My Friend Suhana

My Friend SuhanaImage courtesy of Loving Healing Press

 

My Friend Suhana is a wonderful story of a seven-year-old girl who befriends a girl with cerebral palsy.  The young girl meets Suhana at a community center special needs class and instantly wants to be her friend.  The story does a wonderful job of expressing that even though Suhana could not walk, talk or play like other children; she was still a special friend to the girl.

Many children do not understand why people with disabilities are different and this book is a great story to introduce how to be compassionate to others that are different.

I would highly recommend My Friend Suhana.  It is a well illustrated book and sends a good message to children about the importance of respect, friendship and love regardless of one’s abilities.

My Friend Suhana was written by award-winning author and designer Shaila Abdullah and her daughter 10-year-old Aanyah.  My Friend Suhana is available in paperback, hardback and eBook.  For more information please visit www.MyFriendSuhana.com.

 

*I received a free copy of the book to review. There was no compensation. The  opinions expressed are my own and not influenced in any way.

 

Point to Happy: For Children on the Autism Spectrum

Point To HappyImage courtesy of Workman Publishing

When I was researching books for children on the autism spectrum, I discovered Point to Happy:   For Children on the Autism Spectrum.  This book was created by a grandmother, Miriam Smith, who was looking for a book for her grandson who was on the autism spectrum.  To her surprise there were no books specifically for children with autism.  She collaborated with her daughters Afton Fraser and Margo Smithwick and created this wonderful tool for parents to share with their children.

When I received the book, I was pleasantly surprised by its size which could easily sit in a child’s lap.  The pages are thick and sturdy which is helpful for little fingers to turn.  The book includes an attached pointer that can be used to identify the pictures.  The beautiful photographs fill the pages and are simple with no distracting backgrounds, which can be a problem for many children on the autism spectrum.

The book covers many issues that challenge children on the spectrum such as emotions, sensory, common objects and daily tasks.  My son enjoyed the book and identified each picture as he touched the page with the pointer.

I would highly recommend Point to Happy:  For Children on the Autism Spectrum.  It is a great tool for parents to help their children communicate in a fun way.

The Out-of-Sync Child: Recognizing and Coping with Sensory Processing Disorder

!cid_E5D4045E-8DD9-4AF4-A0CF-9E94E0056F34@home Image courtesy of Carol Stock Kranowitz

 

Preschool was such a time of emotional turmoil.  Not only did I have to watch my first-born son run off into a new world of independence, but I had to worry about how much independence he could tolerate.  He had developmental delays in many areas and all the terms and suggestions that the teachers and therapists were throwing at me were overwhelming to say the least.  But one person, an occupational therapist, changed our lives forever.  She said that my son had Sensory Processing Disorder and she suggested reading a book, The Out-of-Sync Child:  Recognizing and Coping with Sensory Processing Disorder.  I was very reluctant. . . my son didn’t have any disorders.  I bought the book and absorbed every word and realized that my son did have Sensory Processing Disorder.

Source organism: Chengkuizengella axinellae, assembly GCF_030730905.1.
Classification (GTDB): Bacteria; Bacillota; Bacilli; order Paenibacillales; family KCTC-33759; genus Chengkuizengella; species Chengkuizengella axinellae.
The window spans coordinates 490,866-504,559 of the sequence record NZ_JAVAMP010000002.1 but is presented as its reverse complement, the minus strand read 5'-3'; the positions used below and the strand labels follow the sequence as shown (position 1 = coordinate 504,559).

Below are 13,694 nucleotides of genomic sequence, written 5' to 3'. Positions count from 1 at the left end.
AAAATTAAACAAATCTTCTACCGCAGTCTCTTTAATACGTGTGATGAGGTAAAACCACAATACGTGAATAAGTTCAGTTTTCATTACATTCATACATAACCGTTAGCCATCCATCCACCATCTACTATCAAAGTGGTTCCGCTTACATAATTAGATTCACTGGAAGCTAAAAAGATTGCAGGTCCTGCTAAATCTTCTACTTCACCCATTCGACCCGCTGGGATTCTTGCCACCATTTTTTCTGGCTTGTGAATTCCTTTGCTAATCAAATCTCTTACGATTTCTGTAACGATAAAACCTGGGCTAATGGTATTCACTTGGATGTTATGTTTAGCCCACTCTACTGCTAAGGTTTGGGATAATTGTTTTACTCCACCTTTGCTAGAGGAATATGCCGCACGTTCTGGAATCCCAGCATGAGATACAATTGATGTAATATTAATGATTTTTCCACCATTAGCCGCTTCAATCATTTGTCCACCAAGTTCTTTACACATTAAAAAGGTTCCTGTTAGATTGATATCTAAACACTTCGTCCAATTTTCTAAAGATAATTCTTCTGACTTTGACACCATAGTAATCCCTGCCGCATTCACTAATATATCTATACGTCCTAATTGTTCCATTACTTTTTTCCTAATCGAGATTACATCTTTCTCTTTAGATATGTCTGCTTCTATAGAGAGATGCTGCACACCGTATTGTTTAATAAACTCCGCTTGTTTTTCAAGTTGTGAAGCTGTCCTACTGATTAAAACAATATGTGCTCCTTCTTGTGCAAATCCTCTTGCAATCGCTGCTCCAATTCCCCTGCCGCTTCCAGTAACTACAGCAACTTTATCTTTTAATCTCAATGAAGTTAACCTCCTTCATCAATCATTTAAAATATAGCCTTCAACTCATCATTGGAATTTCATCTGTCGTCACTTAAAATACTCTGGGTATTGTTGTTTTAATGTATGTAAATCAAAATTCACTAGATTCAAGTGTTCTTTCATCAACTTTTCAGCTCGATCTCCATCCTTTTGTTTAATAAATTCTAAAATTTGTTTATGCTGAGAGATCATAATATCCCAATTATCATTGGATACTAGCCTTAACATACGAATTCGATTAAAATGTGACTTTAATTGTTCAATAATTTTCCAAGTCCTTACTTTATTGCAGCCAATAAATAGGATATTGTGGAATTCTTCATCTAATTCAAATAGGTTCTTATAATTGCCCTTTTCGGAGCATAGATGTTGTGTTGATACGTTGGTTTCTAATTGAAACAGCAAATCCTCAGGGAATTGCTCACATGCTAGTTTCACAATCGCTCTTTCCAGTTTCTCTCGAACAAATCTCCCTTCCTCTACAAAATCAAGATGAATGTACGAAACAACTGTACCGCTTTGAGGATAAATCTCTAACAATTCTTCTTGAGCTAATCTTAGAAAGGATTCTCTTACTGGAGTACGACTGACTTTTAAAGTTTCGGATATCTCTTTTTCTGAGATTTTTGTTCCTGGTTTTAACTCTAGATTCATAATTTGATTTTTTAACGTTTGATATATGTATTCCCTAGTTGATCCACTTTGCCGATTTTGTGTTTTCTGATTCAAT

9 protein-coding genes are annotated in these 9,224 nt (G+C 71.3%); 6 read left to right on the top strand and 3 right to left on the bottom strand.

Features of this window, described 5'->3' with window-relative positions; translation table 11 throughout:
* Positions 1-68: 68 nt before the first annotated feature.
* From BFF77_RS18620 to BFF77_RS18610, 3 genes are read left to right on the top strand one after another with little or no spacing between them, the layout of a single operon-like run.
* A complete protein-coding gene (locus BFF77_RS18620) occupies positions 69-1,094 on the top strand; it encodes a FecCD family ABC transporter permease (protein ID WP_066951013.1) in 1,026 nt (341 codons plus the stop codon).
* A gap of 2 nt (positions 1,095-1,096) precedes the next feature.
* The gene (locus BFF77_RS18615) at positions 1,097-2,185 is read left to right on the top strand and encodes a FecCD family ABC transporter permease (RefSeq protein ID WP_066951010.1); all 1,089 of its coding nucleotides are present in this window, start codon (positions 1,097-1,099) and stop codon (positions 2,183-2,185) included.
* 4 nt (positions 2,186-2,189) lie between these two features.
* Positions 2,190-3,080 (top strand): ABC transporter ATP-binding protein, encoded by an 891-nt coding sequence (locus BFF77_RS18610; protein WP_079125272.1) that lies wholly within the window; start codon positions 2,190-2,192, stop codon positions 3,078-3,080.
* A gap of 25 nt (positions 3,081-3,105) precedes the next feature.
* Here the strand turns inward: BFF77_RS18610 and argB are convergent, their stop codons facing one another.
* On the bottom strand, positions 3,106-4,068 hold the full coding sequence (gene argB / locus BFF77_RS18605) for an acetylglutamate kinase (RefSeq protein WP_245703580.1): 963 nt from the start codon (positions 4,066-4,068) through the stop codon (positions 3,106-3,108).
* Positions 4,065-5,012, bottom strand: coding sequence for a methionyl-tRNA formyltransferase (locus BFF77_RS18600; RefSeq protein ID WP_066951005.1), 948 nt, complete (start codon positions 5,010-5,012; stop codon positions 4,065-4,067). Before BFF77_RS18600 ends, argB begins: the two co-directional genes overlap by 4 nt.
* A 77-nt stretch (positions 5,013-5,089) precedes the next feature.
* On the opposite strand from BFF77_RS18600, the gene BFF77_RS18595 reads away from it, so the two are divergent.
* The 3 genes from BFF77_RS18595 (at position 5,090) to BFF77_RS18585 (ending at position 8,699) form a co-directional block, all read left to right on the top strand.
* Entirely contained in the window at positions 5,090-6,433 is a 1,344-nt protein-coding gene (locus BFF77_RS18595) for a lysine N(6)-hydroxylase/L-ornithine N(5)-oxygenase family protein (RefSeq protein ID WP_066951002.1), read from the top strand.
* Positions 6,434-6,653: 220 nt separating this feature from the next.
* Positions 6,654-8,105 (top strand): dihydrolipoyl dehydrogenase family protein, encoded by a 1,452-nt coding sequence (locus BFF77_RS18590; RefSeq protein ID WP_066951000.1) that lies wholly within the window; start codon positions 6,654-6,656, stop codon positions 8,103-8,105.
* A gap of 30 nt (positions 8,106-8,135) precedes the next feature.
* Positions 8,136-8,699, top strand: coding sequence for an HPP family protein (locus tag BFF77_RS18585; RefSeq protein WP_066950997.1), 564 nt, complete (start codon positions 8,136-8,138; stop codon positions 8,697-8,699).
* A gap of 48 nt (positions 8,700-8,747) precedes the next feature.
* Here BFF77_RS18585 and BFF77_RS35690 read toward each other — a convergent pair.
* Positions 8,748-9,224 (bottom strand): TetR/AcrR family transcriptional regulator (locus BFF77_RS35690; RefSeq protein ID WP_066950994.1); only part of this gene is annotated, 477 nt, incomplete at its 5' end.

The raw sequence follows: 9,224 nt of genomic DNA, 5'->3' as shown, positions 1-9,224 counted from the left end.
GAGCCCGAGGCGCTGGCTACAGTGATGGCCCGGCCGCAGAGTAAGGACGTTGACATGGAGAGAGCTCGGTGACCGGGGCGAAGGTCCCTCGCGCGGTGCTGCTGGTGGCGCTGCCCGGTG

The Out-of-Sync Child:  Recognizing and Coping with Sensory Processing Disorder by Carol Stock Kranowitz, is a well-written book that explains what Sensory Processing Disorder is and how it affects many children in different ways.  I liked that there were examples of how a neurotypical child would react to a situation compared to a child with Sensory Processing Disorder.  There were clear explanations of the senses and I learned that there are actually more senses than hearing, vision, taste, smell and touch.  The vestibular and proprioceptive senses were new to me but I learned that they were a large part of my son’s challenges.

The book discusses the three categories of Sensory Processing Disorder which include: Sensory Modulation Disorder, Sensory Discrimination Disorder and Sensory-Based Motor Disorder.  I learned that my son was a sensory seeker which falls under the Sensory Modulation Disorder category.  He needed to bounce, spin and just move all the time.  I never understood how he could spin so much until I read the book and learned that his body craved that sensation.

The book also discusses different types of therapy and the role an occupational therapist may have with a child that shows symptoms of Sensory Processing Disorder.  My son has been going to an occupational therapist for nearly five years.  Therapy has been a great outlet for him to satisfy his sensory needs which in turn has improved his behavior.

I would highly recommend The Out-of-Sync Child:  Recognizing and Coping with Sensory Processing Disorder to any parent that has concerns with their child’s behaviors or suspects that their child may be reacting inappropriately to daily activities.

For more information you can visit www.out-of-sync-child.com to view all of Carol Stock Kranowitz’s books.

Great reviews are coming!

Because this is a new blog I am working hard to line up some great products to review. Please keep checking back often for more information.